Quinn escapes with few cuts to the education budget

Details of extra jobs and other good news rolled easily off the Minister’s tongue

Minister for Education Ruairí Quinn appeared quite satisfied with himself when he came to address the media in the Italian Room in Government Buildings after the budget was announced yesterday.

Minister for Education Ruairí Quinn appeared quite satisfied with himself when he came to address the media in the Italian Room in Government Buildings after the budget was announced yesterday.

Wed, Oct 16, 2013, 01:02

Minister for Education Ruairí Quinn appeared quite satisfied with himself when he came to address the media in the Italian Room in Government Buildings after the budget was announced yesterday.

It had been widely reported that he was under pressure to find €100 million in savings, but the figure ended up being about half that.

Within a few minutes of sitting down he happily announced “there are no new budget measures being announced today which will impact on our schools”.

The word “new” is relevant in that sentence as much of the heavy lifting in his department came from the Haddington Road agreement, where challenges remain in the shape of the ASTI, and cuts dating back to last year such as reduced capitation grants for primary and secondary schools. Flanked by Minister of State for Research Seán Sherlock and department officials, details of additional teaching jobs, funds for book rental schemes and that there would be no increases to pupil-teacher ratios rolled easily off Quinn’s tongue.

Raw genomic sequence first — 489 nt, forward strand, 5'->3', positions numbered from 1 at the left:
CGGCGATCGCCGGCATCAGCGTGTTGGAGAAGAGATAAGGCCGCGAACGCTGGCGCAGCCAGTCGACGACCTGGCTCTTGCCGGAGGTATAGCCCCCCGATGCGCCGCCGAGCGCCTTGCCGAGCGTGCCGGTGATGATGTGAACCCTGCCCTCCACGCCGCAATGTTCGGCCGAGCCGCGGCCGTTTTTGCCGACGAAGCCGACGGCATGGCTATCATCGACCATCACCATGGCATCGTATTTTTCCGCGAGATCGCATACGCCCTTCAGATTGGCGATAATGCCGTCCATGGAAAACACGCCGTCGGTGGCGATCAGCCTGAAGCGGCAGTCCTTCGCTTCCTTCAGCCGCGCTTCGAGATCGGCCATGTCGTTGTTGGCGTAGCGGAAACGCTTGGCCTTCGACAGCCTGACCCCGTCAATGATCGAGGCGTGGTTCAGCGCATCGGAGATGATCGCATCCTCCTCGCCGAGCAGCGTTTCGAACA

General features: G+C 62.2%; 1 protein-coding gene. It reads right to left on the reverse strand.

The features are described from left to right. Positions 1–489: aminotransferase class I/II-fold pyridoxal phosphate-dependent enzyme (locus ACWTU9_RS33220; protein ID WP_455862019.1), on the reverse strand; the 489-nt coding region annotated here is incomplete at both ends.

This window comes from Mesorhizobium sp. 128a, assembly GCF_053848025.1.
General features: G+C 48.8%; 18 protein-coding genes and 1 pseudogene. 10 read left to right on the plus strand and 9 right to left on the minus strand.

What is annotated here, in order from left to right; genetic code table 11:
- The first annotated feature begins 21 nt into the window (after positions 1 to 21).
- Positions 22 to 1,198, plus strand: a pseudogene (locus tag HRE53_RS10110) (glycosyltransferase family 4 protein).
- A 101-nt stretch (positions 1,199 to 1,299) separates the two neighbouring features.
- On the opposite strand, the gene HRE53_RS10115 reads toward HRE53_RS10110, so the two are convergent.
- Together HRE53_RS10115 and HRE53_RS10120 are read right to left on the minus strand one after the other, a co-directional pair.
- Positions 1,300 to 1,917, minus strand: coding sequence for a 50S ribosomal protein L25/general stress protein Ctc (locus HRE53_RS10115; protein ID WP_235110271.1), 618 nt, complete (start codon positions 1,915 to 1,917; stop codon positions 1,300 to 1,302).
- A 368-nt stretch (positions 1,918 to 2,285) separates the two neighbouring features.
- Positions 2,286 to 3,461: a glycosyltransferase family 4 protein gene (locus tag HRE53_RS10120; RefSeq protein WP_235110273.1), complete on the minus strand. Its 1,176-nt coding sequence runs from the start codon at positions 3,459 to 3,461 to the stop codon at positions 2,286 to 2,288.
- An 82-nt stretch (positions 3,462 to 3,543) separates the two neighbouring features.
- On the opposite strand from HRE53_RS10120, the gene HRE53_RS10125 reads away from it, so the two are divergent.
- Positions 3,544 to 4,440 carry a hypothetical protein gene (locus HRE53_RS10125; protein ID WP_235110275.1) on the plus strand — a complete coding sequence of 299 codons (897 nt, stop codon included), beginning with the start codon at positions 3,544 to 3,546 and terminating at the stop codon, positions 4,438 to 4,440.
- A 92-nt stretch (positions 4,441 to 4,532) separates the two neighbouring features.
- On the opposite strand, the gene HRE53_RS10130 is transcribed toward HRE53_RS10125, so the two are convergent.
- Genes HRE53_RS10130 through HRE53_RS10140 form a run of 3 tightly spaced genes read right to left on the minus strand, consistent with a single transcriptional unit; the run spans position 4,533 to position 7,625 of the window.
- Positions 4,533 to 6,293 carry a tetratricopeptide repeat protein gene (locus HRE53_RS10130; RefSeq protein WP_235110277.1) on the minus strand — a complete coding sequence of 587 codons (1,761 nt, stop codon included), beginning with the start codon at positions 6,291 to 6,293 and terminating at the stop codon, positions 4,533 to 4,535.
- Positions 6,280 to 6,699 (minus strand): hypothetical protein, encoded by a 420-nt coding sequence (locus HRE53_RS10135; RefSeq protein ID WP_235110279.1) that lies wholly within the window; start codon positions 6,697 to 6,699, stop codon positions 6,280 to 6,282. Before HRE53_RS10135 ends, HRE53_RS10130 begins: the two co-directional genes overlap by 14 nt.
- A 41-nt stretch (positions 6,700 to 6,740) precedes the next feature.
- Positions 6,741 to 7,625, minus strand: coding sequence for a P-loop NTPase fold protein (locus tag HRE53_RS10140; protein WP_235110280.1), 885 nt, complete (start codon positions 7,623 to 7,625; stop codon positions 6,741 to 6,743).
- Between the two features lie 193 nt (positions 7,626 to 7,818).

Teaching and education groups seemed relatively pleased overall, which one spokesperson said hadn’t been the case after a budget for some time. Asked if the reduced overall adjustment had benefited his cause, Quinn said it was not him but “the country” that had gained from the smaller cut. “This is a good estimate given the times we are in for the education system,” he said.


Higher education
It wasn’t all plain sailing. He was pushed on the higher education sector, which will experience the majority of the hardship, and he said moves to cut payments and allowances to apprentices and people on Fás or Youthreach courses were necessary.In years to come, Quinn said, he hoped his education budget would be maintained or even increased, but he acknowledged there were new pressures.